The National Legal and Policy Center is filing a Fannie Mae shareholder proposal that would, if adopted, preclude Fannie Mae from making future contributions to Jesse Jackson-run organizations.
NLPC also is applauding the exit of Fannie Mae Chairman and CEO Franklin D. Raines.
Read all about it here.
Now that Fox is turning adoption into a reality show with its unfortunate 'Who's Your Daddy?' (should be called: 'Who's Your Sperm Donor'? -- real Daddies father ["father" is a verb]) reality show, I predict we'll soon see an even worse development. That is, a reality show in which newborn babies are taken from their parents and the parents have to guess which son or daughter is their own.
Addendum: Cliff Kincaid at Accuracy in Media says the media is already doing something very similar.
Jeff Harrell has just published an interview that made me want to do something I have never wanted to do before: Go to Iraq (although I would not like to risk my life quite as often as did Steven Vincent, the subject of Harrell's interview and the author of the new book "In the Red Zone: A Journey Into the Soul of Iraq").
Although I enjoyed that part of the interview when author Steven Vincent described telling off a reporter from al-Jazeera (which Vincent called "al-Qaeda TV") in front of a crowd of Iraqis and American GIs, this piece is much deeper than the us-versus-them (whomever "them" may be on any given day) plotline that characterizes so many of our discussions about Iraq. You really get a feel for what Vincent was seeing and feeling as he traveled through Iraq.
There is, for example, Vincent's view of Islam as he saw it practiced by Iraqis, and how it affected Vincent's own Christian faith. Or his discussion of the tremendous strictures placed on Iraqi women by their families and culture, told through the story of one particular woman he came to know and admire. Or his very constructive critique of how the western mainstream media is reporting events in Iraq, and how a chance in how reporters use a handful of words could vastly improve the quality of their reporting.
If you click just one link today, make it this one. You won't be disappointed.
La Shawn Barber has just had her first piece published on National Review Online.
It is a great piece and fills a void in reporting. Called "The Blogosphere's Smaller Stars," it chronicles the contributions of lesser-known bloggers in reporting the Rathergate scandal.
I enjoyed the piece immensely, not least because she interviews a number of my favorite bloggers, but also because I enthusiastically endorse her message.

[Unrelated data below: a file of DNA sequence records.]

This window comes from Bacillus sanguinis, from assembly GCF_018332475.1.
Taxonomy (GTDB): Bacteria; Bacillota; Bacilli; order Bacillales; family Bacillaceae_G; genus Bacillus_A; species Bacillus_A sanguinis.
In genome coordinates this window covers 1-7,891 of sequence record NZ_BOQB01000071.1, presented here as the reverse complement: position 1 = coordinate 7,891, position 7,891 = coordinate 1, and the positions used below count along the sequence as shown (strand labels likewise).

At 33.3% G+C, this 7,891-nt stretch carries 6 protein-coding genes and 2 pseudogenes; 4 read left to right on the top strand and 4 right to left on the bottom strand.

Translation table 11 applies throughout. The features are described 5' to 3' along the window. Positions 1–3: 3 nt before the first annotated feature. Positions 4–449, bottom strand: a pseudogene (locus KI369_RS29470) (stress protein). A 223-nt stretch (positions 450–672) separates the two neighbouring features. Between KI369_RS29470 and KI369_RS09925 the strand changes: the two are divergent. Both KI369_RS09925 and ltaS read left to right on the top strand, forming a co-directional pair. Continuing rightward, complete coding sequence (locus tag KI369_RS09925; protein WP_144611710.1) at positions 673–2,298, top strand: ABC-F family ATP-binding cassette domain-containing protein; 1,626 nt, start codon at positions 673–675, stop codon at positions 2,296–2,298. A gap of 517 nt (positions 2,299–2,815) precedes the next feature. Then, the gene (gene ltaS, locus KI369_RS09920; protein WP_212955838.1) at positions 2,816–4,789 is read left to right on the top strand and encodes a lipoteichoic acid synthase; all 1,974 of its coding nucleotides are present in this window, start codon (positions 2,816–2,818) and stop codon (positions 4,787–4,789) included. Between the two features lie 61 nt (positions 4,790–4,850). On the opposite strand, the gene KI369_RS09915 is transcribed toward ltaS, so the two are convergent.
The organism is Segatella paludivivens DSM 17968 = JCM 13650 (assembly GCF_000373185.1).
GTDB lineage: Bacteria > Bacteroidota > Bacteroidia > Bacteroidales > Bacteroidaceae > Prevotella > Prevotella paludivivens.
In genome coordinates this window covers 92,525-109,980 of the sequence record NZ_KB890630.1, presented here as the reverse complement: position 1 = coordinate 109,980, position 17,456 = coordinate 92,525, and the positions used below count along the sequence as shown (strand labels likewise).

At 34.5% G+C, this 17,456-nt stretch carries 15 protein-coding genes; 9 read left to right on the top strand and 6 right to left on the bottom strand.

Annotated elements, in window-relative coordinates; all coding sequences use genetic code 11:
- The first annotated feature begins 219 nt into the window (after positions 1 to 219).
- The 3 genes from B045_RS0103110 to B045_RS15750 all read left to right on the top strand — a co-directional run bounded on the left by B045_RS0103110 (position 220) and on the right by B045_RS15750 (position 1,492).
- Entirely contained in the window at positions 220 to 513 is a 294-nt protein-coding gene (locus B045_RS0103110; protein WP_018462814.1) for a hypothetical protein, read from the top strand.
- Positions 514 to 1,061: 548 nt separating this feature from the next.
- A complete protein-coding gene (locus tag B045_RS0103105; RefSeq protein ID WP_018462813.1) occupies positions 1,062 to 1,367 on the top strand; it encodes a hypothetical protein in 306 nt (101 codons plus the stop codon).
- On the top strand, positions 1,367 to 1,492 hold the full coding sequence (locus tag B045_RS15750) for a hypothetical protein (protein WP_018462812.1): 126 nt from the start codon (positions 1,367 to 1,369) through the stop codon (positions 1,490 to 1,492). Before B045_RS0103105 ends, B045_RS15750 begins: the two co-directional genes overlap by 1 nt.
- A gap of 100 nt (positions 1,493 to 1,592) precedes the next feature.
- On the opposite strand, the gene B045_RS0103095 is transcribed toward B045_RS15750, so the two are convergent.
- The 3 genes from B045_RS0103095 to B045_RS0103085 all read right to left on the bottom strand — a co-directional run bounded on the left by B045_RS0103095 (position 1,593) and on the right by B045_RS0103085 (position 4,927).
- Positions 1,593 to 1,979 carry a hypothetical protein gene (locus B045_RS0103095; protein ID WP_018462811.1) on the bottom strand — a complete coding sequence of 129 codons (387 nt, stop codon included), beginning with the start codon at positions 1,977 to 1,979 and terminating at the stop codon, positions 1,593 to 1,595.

Received the following succinct e-mail from one Laurie C. Fenner today: "EAT MY S___ LOSERS!!!!!!!!!!" (I deleted the expletive.)
The topic that has her enraged is unknown.
A quick google of her email address, Stealheadjoe@juno.com, finds one entry: A public exhortation that Christ "asked us only to LOVE!"
We love you, too, Laurie.
I saw a bizarre bumpersticker on a car today. It read: "How Dare You Presume I'm Christian?"
My first thought: Some people just can't handle compliments.
My second: How egotistical do you have to be to assume that the people in the car behind yours are spending their time thinking about your personal religious beliefs?
I found a version of the "How Dare You Presume I'm Christian?" sticker available online here.
The website's main page says: "If you want it by Xmas, you must ship it 2nd day air."
Scrappleface has a fun news parody up about the U.S. Senators who believe themselves to be more capable than Secretary Rumsfeld. (Hat tip: David Limbaugh.)
Speaking of Senators who
like seeing their name in the newspaper are criticizing Rumsfeld, I had to laugh at ex-Majority Leader Trent Lott's criticism of Rumsfeld: "I don't think he listens enough..."
There's the pot calling the kettle black. Here's a story from my infinite archive of boring Washington tales:
Back in '97, when the Senate was asked by then-President Clinton to ratify the chemical weapons treaty, many conservatives were very much opposed to ratification on national security and civil liberties grounds. Then-Majority Leader Lott was in charge of the Senate schedule. He could single-handedly delay or halt a vote on the treaty.
Knowing this, long-time conservative leader Paul Weyrich gathered the CEOs of about thirty (maybe it was more) conservative organizations to visit Lott (an old friend of Weyrich's) at Lott's Senate office, to explain why we were concerned about the treaty. It was a pretty good group, full of very serious people, many of whom you would have heard of. As I recall, a significant number had flown in to D.C. specifically for the meeting.